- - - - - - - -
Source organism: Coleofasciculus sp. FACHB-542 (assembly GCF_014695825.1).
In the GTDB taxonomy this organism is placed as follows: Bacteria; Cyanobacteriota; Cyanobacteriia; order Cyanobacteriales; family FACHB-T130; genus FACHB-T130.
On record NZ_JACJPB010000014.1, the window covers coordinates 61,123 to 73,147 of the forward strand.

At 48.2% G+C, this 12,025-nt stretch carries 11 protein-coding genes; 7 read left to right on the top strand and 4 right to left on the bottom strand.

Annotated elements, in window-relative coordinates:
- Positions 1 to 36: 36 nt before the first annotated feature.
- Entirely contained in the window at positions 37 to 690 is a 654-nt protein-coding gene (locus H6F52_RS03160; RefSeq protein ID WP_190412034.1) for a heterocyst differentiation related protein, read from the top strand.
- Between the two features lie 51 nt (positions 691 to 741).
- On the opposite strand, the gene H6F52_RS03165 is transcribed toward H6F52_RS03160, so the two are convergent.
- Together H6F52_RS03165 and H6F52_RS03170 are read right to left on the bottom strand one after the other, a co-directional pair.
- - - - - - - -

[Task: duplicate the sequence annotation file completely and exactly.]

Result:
Source organism: Coleofasciculus sp. FACHB-542 (assembly GCF_014695825.1).
In the GTDB taxonomy this organism is placed as follows: Bacteria; Cyanobacteriota; Cyanobacteriia; order Cyanobacteriales; family FACHB-T130; genus FACHB-T130.
On record NZ_JACJPB010000014.1, the window covers coordinates 61,123 to 73,147 of the forward strand.

At 48.2% G+C, this 12,025-nt stretch carries 11 protein-coding genes; 7 read left to right on the top strand and 4 right to left on the bottom strand.

Annotated elements, in window-relative coordinates:
- Positions 1 to 36: 36 nt before the first annotated feature.
- Entirely contained in the window at positions 37 to 690 is a 654-nt protein-coding gene (locus H6F52_RS03160; RefSeq protein ID WP_190412034.1) for a heterocyst differentiation related protein, read from the top strand.
- Between the two features lie 51 nt (positions 691 to 741).
- On the opposite strand, the gene H6F52_RS03165 is transcribed toward H6F52_RS03160, so the two are convergent.
- Together H6F52_RS03165 and H6F52_RS03170 are read right to left on the bottom strand one after the other, a co-directional pair.